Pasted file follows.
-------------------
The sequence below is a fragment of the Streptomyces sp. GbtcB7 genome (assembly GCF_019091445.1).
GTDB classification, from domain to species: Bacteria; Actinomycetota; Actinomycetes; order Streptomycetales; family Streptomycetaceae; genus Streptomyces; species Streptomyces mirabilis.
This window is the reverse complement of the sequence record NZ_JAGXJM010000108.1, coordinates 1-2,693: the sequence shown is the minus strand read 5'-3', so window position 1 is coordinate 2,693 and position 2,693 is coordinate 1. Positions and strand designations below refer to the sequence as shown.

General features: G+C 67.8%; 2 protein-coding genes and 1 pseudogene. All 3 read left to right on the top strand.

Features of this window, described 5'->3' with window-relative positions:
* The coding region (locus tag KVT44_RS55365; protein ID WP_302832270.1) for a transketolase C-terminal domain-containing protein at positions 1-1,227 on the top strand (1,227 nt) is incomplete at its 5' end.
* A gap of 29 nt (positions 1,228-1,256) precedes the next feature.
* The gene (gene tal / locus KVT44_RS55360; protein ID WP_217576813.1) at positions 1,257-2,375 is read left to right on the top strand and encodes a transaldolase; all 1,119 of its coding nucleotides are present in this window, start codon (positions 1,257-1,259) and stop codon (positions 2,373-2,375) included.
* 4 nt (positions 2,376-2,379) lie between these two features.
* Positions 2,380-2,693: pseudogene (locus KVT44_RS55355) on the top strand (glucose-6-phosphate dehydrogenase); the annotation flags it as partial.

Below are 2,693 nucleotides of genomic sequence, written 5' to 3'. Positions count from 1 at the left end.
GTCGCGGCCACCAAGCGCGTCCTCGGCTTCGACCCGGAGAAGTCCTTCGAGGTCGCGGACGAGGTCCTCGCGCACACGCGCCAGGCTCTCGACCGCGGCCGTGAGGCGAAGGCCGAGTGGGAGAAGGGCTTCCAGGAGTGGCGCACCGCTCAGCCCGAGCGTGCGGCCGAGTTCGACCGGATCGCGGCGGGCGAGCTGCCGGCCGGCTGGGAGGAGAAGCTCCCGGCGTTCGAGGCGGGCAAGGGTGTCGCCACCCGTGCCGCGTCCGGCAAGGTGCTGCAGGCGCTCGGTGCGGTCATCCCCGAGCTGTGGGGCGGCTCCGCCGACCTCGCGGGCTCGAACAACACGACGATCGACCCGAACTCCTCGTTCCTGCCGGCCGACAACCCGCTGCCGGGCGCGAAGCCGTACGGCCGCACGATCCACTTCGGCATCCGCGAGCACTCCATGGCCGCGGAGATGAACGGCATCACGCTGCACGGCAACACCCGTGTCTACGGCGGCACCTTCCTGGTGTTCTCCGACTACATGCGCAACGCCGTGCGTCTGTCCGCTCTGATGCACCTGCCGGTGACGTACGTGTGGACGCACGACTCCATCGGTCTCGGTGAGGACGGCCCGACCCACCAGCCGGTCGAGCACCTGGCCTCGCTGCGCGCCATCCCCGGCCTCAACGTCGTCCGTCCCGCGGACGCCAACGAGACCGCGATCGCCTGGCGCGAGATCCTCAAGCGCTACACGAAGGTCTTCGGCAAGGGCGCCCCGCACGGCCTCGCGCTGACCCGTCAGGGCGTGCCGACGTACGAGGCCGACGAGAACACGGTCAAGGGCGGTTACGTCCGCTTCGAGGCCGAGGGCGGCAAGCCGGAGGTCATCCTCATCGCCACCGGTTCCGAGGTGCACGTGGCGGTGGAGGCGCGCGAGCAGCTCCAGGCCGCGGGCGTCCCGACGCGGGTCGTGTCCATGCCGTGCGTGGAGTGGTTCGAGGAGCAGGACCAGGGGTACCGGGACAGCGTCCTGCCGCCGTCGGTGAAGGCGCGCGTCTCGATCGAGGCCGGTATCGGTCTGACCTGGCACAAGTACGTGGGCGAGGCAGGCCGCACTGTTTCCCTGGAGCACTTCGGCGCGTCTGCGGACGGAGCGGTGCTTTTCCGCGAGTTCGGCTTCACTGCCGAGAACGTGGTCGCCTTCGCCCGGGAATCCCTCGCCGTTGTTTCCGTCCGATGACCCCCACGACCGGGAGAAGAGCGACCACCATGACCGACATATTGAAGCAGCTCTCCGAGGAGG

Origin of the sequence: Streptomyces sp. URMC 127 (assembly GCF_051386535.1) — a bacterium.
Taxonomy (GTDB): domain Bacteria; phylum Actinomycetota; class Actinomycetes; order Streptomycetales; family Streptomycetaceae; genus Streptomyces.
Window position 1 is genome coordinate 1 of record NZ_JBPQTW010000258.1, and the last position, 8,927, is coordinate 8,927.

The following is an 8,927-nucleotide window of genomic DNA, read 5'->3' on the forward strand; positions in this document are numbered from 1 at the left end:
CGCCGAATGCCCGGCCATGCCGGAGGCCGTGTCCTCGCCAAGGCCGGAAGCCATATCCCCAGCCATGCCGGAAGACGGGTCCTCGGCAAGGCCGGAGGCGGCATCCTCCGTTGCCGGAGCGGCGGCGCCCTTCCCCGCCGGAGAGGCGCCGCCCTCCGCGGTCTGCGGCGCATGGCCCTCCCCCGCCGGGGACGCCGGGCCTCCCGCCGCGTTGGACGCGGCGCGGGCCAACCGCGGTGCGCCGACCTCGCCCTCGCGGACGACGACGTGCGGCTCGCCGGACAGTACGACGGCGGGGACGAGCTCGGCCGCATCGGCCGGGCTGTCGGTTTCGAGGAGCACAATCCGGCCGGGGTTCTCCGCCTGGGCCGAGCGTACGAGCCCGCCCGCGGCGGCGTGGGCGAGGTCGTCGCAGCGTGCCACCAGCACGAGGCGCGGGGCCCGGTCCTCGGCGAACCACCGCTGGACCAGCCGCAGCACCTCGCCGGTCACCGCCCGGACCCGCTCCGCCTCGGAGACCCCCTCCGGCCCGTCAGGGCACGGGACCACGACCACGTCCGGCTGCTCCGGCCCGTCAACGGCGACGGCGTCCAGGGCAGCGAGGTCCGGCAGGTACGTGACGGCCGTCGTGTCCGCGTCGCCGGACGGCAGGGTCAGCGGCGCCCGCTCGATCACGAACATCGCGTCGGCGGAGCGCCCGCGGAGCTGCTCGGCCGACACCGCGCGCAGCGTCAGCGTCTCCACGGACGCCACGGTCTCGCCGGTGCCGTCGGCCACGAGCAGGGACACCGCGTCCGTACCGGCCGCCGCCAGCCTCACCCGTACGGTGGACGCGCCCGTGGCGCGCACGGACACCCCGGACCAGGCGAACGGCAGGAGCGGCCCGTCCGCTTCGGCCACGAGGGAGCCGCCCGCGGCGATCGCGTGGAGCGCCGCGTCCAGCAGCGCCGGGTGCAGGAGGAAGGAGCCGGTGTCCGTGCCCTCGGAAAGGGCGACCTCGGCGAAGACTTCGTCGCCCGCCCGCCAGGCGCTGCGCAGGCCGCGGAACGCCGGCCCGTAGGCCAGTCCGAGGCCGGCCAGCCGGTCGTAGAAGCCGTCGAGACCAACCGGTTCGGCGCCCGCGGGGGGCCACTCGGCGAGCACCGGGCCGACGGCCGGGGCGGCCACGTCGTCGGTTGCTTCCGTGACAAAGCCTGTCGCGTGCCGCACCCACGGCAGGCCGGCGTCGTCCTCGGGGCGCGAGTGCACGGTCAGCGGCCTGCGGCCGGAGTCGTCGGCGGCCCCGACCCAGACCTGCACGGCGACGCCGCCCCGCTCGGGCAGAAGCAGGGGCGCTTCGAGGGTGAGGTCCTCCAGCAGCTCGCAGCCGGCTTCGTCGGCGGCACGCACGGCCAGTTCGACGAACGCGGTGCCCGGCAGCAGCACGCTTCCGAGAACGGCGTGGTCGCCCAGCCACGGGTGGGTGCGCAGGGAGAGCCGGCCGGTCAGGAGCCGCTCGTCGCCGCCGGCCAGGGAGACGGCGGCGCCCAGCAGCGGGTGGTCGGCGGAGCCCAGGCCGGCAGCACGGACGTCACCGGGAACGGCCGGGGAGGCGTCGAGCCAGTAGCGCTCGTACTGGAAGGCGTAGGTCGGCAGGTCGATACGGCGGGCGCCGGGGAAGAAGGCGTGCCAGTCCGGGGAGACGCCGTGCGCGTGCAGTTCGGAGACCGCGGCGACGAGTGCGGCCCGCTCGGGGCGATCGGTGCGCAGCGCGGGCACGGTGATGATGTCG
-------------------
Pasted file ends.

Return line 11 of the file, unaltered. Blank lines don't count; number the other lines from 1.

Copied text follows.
Below are 2,693 nucleotides of genomic sequence, written 5' to 3'. Positions count from 1 at the left end.